Bariatric surgery is intended for people who are 100 pounds or more overweight (with a Body Mass Index of 40 or greater) and who have not had success with other, less risky weight loss therapies such as diet, exercise, medications, etc. In some cases, a person with a Body Mass Index (BMI) of 35 or greater and one or more co-morbid conditions may be considered for bariatric surgery.

If you’re seeking a surgical procedure done with the state-of-the-art technology with highly experienced staff, visit IES Medical Group.

Important Considerations

Bariatric surgery should not be considered until you and a doctor have looked at all other options. The best approach to bariatric surgery calls for discussion of the following with your doctor:

  1. Bariatric surgery is not cosmetic surgery and should not be thought of in any way as cosmetic surgery.
  2. Bariatric surgery does not involve the removal of adipose tissue (fat) by suction or surgical removal.
  3. The patient and doctor should discuss the benefits and risks together.
  4. The patient must commit to long-term lifestyle changes, including diet and exercise, which are key to the success of bariatric surgery.
  5. Problems after surgery may require more operations to correct them.

Complications of Bariatric Surgery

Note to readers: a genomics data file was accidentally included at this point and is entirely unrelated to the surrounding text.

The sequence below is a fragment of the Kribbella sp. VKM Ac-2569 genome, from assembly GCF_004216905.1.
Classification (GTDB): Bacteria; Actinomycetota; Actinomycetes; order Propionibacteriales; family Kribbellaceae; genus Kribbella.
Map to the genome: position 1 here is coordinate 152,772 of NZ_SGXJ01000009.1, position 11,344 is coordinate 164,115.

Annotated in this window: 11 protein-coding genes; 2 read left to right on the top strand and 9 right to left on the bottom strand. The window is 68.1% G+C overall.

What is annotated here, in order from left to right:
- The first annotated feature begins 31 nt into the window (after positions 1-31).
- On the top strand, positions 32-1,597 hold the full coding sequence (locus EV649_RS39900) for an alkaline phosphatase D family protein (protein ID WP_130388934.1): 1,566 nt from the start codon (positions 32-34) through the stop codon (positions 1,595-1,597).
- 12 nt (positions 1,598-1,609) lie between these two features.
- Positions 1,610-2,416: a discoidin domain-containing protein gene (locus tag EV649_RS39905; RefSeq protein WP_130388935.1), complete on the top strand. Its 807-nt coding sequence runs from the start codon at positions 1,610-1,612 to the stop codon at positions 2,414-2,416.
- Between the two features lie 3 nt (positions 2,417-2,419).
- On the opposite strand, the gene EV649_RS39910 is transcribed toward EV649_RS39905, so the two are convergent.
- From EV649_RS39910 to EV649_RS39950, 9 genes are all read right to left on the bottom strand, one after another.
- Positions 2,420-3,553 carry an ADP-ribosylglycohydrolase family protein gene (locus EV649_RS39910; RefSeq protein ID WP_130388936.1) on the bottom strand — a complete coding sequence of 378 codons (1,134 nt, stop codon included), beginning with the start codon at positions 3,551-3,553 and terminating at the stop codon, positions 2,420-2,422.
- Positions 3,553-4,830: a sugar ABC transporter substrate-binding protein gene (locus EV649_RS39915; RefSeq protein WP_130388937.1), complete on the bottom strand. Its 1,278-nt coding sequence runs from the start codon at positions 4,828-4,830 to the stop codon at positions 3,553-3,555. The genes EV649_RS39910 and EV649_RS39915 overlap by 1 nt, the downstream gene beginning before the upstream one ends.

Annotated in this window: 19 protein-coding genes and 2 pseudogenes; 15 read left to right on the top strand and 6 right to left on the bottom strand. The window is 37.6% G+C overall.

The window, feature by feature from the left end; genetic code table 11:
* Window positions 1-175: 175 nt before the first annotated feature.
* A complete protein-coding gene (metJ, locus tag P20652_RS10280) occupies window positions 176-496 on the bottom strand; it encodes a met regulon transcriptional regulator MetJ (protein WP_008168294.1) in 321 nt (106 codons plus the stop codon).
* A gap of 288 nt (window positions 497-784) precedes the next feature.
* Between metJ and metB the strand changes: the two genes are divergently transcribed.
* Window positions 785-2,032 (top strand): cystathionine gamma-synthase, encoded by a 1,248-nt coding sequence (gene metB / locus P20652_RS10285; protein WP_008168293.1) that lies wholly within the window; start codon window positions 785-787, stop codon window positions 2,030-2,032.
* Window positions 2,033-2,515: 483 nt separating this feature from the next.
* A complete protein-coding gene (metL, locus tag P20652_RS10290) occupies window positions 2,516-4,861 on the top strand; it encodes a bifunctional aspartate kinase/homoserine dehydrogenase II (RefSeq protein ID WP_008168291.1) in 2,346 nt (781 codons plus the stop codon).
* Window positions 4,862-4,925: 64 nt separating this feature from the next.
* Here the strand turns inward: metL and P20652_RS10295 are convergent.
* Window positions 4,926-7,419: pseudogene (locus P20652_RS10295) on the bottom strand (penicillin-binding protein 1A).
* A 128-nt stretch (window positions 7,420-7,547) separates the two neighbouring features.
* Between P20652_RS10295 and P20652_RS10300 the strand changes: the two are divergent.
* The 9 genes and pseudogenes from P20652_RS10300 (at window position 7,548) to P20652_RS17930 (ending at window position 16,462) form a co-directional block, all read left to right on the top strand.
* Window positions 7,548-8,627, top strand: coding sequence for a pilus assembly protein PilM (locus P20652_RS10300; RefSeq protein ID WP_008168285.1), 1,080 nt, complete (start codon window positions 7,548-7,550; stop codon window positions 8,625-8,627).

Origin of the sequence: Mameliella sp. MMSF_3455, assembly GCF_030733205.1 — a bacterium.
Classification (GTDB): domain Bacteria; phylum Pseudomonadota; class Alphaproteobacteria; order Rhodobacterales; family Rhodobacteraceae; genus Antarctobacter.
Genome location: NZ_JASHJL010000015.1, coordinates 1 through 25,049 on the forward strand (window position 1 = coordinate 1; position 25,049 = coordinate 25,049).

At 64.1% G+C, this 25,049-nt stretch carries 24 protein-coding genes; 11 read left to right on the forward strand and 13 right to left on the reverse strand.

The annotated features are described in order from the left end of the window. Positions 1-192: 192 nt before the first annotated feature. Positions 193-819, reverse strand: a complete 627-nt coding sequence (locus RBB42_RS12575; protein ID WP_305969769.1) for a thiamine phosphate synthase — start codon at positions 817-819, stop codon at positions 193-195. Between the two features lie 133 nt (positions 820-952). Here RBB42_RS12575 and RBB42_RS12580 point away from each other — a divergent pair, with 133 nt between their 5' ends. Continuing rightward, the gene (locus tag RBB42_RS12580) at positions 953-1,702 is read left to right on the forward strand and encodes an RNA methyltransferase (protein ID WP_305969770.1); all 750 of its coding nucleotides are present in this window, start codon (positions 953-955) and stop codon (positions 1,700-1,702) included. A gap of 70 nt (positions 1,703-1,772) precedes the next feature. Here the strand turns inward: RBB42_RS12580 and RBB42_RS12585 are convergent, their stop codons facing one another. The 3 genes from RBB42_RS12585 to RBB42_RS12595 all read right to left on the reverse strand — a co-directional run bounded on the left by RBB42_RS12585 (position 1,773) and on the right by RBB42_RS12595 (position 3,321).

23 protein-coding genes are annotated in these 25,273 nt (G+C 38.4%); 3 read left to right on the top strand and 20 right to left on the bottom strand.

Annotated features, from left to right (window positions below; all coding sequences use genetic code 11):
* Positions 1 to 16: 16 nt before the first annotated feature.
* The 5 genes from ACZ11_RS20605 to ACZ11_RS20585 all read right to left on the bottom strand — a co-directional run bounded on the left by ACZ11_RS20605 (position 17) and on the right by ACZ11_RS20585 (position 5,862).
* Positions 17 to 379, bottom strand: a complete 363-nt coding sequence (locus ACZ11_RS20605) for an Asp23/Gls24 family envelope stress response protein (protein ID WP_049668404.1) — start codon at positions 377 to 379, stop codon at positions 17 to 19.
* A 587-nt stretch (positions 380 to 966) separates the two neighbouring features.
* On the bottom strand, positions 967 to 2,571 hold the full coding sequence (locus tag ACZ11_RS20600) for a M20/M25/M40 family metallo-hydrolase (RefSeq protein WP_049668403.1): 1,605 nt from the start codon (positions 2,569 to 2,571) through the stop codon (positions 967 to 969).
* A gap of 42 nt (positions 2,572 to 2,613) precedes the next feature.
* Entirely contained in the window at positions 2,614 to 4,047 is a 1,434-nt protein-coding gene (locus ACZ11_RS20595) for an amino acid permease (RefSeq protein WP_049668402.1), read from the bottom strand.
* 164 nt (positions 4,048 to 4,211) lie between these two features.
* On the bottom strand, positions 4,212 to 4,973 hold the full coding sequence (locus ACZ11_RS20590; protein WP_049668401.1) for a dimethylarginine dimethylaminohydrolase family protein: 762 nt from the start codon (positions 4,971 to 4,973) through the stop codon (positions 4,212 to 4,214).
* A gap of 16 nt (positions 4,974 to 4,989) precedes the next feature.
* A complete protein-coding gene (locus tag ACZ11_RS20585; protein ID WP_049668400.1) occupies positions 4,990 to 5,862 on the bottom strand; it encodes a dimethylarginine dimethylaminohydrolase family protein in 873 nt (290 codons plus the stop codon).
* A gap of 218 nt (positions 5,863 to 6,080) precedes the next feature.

As with any surgery, there are immediate and long-term complications and risks. Your healthcare team can speak with you further about the benefits and risks. Possible risks can include, but are not limited to:

  • Bleeding*
  • Complications due to anesthesia and medications
  • Deep vein thrombosis
  • Dehiscence (separation of areas that are stitched or stapled together)
  • Infections
  • Leaks from staple lines
  • Marginal ulcers
  • Pulmonary problems
  • Spleen injury*
  • Stenosis (narrowing of a passage, such as a valve)
  • Death

* To control operative bleeding, removal of the spleen may be necessary.

According to the American Society for Bariatric Surgery 2004 Consensus Statement, the operative morbidity (complications) associated with Roux-en-Y gastric bypass in the hands of a skilled surgeon is roughly 5 percent and the operative mortality (death) is roughly 0.5 percent.26 For Laparoscopic Adjustable Gastric Banding the same consensus statement reported that in the hands of skilled surgeons, the operative morbidity is approximately 5 percent and operative mortality is approximately 0.1 percent.26

Risks and Possible Side Effects

  • Vomiting
  • Dumping syndrome
  • Nutritional deficiencies
  • Gallstones
  • Need to avoid pregnancy temporarily
  • Nausea, vomiting, bloating, diarrhea, excessive sweating, increased gas, and dizziness

Why Would I Have an Open Procedure?

In some patients, the laparoscopic or minimally invasive approach to surgery cannot be used. Here are reasons why you may have an open procedure, or that may lead your surgeon to switch during the procedure from laparoscopic to open:

  • Prior abdominal surgery that has caused dense scar tissue
  • Inability to see organs
  • Bleeding problems during the operation

The decision to perform the open procedure is a judgment call made by your surgeon either before or during the actual operation and is based on patient safety.

Leave a Reply

Your email address will not be published. Required fields are marked *